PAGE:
Hello Cake Peeps,

Are you intimidated by chocolate ganache? Let me tell you it is super easy. It can be used alone or as a base for fondant, and can be used as a drip also. I LOVE, LOVE, LOVE using ganache as a cake cover, but you can also use it in place of buttercream under your fondant. I am not a fan of using fondant. I love how fondant looks for sure, but for me, just too hard to work with and is not my strength. I'm old school and was taught to get my icing smooth. I have made some fondant cakes, but I would rather instead use frosting, such as buttercream,or ganache. Here is an excellent example of a white ganache cake.

So let's get started and talk about the three main different types of chocolate ganache. There is milk, dark & white. There are recipes all over the web for chocolate ganache. I've seen where dark chocolate and milk chocolate have different ratios, but honestly, I use the 2 to 1 for both of these, and they work out fine. White chocolate is a 3 to 1 ratio. What is meant by that is the first number is the chocolate, and the last digit is heavy whipping cream. It is best to make in a heatproof glass bowl. And make sure to weight your ingredients! It matters.

Here is a sample of chocolate ganache drip over a chocolate buttercream. When your ganache is freshly made and not completely set up, you can use it as a drip, as you see here. If it has already set up past the drip stage simply microwave just what you'll need, for 10 seconds at a time, stirring in-between until it reaches drip consistency.

Chocolate Ganache Drip over Buttercream

Here is another example of chocolate ganache covering a cake and decorated.

Chocolate Ganache covered cake decorated.

There are a couple of ways to make a ganache. Some people melt the chocolate and #cream together in the #microwave. Don't burn; this can happen fast, so be careful! Then take a whisk (I use a French #Whisk not shown) and combine the heated chocolate and cream until no lumps are visible, see pictures below.

Here is how I make my #chocolate ganache. Once I have weighed all ingredients, I put the chocolate in a heatproof glass bowl. Then in a small saucepan, I heat the cream just until I see bubbles forming. Again, DO NOT BURN! Pour into the bowl with chocolate. Make sure all the chocolate is soaking (covered) with the hot cream. Let sit for just a minute or two, then whisk until no chocolate lumps are visible. You may have air #bubbles, just make sure they aren't un-melted chocolate. Scroll down and see the making of ganache pictures.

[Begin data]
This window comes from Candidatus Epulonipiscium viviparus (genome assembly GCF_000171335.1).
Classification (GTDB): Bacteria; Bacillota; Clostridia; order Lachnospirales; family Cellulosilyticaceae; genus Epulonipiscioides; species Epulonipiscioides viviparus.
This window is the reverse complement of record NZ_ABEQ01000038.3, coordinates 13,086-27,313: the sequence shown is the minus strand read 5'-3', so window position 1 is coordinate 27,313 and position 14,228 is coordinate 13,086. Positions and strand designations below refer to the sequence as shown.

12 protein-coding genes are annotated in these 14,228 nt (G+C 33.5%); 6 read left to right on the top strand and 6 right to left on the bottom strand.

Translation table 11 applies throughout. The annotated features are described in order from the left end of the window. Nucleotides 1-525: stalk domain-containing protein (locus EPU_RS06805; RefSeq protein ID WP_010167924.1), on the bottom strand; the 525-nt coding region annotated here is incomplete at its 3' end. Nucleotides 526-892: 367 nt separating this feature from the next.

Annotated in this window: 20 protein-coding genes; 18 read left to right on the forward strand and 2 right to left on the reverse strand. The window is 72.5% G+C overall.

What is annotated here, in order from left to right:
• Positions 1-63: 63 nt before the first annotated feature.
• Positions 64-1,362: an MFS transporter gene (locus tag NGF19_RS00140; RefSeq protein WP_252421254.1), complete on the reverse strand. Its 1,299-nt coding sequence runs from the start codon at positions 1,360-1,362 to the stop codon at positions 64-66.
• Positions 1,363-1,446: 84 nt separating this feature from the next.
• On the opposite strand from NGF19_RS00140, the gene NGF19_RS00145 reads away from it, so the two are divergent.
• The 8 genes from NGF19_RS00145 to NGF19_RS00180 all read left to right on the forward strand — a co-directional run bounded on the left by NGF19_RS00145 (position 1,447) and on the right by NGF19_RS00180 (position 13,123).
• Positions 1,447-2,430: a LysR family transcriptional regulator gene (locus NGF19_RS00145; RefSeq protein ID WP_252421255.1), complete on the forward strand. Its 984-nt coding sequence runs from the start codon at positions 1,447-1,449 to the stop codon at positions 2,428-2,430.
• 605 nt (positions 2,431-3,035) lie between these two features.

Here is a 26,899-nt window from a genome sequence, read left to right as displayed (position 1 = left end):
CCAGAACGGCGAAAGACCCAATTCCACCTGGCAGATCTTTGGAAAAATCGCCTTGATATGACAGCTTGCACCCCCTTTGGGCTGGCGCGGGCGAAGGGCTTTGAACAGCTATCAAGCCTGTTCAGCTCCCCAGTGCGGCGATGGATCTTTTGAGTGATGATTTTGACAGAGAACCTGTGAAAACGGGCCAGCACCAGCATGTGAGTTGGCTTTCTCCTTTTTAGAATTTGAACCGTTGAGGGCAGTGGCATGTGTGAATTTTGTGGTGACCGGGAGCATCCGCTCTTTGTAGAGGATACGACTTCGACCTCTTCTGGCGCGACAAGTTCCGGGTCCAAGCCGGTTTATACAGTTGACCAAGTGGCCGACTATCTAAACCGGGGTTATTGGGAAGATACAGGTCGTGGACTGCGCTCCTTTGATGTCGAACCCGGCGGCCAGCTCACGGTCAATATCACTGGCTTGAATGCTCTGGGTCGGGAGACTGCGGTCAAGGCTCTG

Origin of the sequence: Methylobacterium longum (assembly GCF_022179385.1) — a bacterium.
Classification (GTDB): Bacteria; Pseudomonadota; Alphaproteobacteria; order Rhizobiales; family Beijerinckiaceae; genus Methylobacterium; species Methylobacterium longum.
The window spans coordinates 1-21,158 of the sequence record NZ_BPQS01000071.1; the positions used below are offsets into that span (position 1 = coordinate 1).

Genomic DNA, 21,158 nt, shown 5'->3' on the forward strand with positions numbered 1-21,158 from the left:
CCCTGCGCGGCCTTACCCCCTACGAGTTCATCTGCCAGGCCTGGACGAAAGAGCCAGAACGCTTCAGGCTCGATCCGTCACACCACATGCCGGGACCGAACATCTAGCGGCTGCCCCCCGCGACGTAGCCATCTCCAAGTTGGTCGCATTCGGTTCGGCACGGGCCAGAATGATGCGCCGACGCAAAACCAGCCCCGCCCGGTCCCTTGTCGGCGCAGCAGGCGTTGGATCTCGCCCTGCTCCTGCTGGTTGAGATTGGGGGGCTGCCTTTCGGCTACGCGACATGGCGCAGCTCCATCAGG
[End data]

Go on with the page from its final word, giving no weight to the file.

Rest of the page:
Measure all. Whisk shown is not the French oneI usually use, but will work also.

Heat heavy whipping cream just until bubbles start to form. Don't burn!

Submerge chocolate in heavy whipping cream. Let sit for just a few minutes before whisking until smooth.

Let the ganache set out for a couple of hours, or overnight to set up to the texture I need. After that, I store in the #refrigerator for up to a week. When I'm ready to use, I take out of the fridge and let get to room temperature, then whip up before using it, but be careful not to over-whip as you may be adding too much air.

Cover with Cling Wrap. Make sure the #Cling #Wrap sits on top of the chocolate so that a film doesn't form on top. I always store this way, even if I only have a little bit leftover

Ganache can also be frozen up to a year. Place in a #zip-lock bag, getting out all the air. Then I place in a 2nd zip-lock bag, write the date you made it on the bag and put it in the freezer.

I am in no way a chocolate expert, but I do work with #ganache a lot. I LOVE IT and want you to love it too!!

I'd #love to see what you make, so email me a photo at!

Keep on, caking on!



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